Today’s complex fishing machines have advanced so far that they really do provide tournament competitors an unfair advantage. Many high-tech center consoles are now competing against, and beating, much larger battlewagons in highly competitive sailfish tournaments. In these prestigious events, the crews with the healthiest live bait often emerge victorious. To lean the odds in our favor, center console manufacturers have provided speed and stability, enhanced performance and unrestricted fishability, and yet another weapon to help combat the effects of insufficient water flow.
Competitive anglers who routinely fish live goggle eye, sardines, ballyhoo, herring and blue runner often deal with baitwell pumps that regularly fail due to damaged or faulty impellers—an issue that typically occurs at the absolute worst time. Corroded electrical connections are also common culprits for faulty pumps. And of course, baitwell pumps are notorious for losing prime when running hard in choppy seas. Even with a high-speed pick up, steady water flow continues to be a challenge for many boaters. Any one of these common problems can quickly ruin your day regardless if you’re competing in The World Sailfish Championship or simply trying to catch a few fish for the dinner table.
Inside the sea chest is where you’ll find the real treasure in the form of four permanently mounted 1100 GPH Rule pumps—two pumps for each baitwell.
Thankfully, leading builders have listened to our whining for long enough and have once and for all solved the problem by designing and installing innovative sea chests—an option that is quickly gaining popularity with serious tournament competitors and weekend warriors alike.
Miami based SeaVee Boats is one such builder, and with two massive onboard livewells a sea chest was an absolute must when designing our 390. Outfitted with a primary 65-gallon baitwell in the transom and a secondary 70-gallon baitwell forward of the console, capacity for hundreds of live baits wasn’t a concern. However, providing consistent water flow to our precious offerings under any conditions certainly was.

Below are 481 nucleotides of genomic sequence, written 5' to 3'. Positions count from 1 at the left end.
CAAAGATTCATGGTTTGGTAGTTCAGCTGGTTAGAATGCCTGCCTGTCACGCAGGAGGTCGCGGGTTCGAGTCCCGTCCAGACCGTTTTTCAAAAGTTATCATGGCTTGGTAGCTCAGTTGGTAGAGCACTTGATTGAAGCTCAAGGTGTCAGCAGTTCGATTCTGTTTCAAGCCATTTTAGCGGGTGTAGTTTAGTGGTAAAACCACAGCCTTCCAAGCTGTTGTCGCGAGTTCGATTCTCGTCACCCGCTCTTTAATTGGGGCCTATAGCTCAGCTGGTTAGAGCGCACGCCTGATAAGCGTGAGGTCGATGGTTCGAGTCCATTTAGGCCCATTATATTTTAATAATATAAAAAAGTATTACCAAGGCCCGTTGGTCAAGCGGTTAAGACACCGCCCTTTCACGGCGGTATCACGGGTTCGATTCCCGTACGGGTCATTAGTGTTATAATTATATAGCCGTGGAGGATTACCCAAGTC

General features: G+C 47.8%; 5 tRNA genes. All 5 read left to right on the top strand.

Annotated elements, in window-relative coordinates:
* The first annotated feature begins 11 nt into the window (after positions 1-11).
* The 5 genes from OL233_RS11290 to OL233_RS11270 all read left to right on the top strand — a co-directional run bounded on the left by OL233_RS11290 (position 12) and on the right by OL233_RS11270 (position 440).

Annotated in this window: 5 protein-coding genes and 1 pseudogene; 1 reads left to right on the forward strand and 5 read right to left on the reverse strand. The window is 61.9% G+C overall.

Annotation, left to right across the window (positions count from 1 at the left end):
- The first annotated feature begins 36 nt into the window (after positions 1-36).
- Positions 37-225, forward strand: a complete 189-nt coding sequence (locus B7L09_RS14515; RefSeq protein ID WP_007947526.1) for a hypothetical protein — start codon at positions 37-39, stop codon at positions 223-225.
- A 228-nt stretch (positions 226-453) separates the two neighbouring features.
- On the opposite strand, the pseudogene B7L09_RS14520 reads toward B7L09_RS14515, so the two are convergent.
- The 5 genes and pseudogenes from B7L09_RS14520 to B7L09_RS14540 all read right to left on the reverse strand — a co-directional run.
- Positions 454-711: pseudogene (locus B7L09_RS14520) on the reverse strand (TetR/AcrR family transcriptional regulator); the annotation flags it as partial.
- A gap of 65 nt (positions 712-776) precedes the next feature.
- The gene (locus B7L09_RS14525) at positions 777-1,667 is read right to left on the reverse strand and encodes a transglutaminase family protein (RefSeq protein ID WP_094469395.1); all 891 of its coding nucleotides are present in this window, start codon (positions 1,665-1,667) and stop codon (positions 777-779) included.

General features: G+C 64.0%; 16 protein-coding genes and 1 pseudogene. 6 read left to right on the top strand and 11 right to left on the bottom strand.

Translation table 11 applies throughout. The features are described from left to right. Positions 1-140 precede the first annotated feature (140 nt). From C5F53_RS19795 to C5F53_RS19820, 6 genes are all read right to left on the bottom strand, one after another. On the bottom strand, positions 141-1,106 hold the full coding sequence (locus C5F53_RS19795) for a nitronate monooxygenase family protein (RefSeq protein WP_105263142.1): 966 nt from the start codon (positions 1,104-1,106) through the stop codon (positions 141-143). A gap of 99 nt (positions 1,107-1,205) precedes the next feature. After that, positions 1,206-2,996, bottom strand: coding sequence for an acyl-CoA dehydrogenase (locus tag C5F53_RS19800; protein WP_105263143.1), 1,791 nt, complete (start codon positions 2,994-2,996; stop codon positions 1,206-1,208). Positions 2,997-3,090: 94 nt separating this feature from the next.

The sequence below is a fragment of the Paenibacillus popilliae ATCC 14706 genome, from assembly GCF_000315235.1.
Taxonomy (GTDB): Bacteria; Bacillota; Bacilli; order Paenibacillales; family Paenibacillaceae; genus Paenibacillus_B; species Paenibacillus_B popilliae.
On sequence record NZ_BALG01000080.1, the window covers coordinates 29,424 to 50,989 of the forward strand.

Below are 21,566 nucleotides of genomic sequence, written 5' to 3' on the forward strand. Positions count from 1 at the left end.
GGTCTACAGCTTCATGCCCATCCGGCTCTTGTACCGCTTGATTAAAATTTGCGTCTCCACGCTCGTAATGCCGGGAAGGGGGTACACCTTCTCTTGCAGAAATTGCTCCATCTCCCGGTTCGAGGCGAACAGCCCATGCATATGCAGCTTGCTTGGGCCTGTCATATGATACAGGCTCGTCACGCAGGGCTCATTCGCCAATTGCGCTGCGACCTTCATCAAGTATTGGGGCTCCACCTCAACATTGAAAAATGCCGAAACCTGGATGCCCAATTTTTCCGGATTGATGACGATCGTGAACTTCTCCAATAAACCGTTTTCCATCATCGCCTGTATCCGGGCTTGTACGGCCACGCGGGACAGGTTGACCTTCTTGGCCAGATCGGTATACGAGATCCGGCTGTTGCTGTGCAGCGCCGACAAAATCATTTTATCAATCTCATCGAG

At this point you may be asking what in the world is a sea chest? To further explain, a sea chest is essentially a watertight rectangular box firmly mounted below the water line in the lazarette. The box is constructed with high-grade acrylic and is held together with stainless steel fasteners to withstand a lifetime of use in the corrosive saltwater environment. A heavyduty hose connected to a single, large thru-hull fitting feeds the sea chest. Because the box is airtight, a release valve is included in the system to allow air to escape once the thru hull fitting is opened and the chest fills and ultimately pressurizes. With a high-speed pick up under the hull, the sea chest remains full under any sea condition and while running at any speed.
Inside the sea chest is where you’ll find the real treasure in the form of four permanently mounted 1100 GPH Rule pumps—two pumps for each baitwell. Each of the pumps is individually wired so one or both can be activated at any time for either well. The bottom line is that a sea chest system provides uncompromised redundancy.
Furthermore, its own valve regulates each of the pumps so the velocity of water flow can be adjusted to suit the species of baitfish occupying each well. Obviously ten dozen heardy goggle eye require substantially more water flow than a handful of relatively fragile threadfin herring. Having this ability to customize your bait keeping abilities really results in the healthiest live bait possible. Walk the docks prior to a prestigious sailfish tournament and you’ll quickly realize how serious these guys take live bait fishing.
Regardless of how many livewells you have onboard your vessel you will benefit from a sea chest. With dual pumps for each well, you’ll never again have to worry about losing baits due to a faulty pump or insufficient water flow. Of course, to ensure the finest offerings possible you’ll need to handle your precious cargo as careful as possible by always using a dehooker and never touching the baits with your bare hands. I also recommend scooping the baits one at time when transferring from bait pen to livewell. A super scoop of baits flipping around on top of each other in a mesh net will certainly result in lost scales and the depletion of protective slime coat. You’re basically inviting infection and giving your baits the kiss of death.
As an additional benefit, our SeaVee’s saltwater washdown system is also supplied by the same sea chest, again providing consistent water flow when on the move with only a single thru-hull fitting supplying all of our saltwater needs.
For now, a sea chest is really only a viable option on a new boat build, and only from a select number of leading boat builders. However I’m sure as the benefits of this system continue to increase in popularity, aftermarket options will soon be available.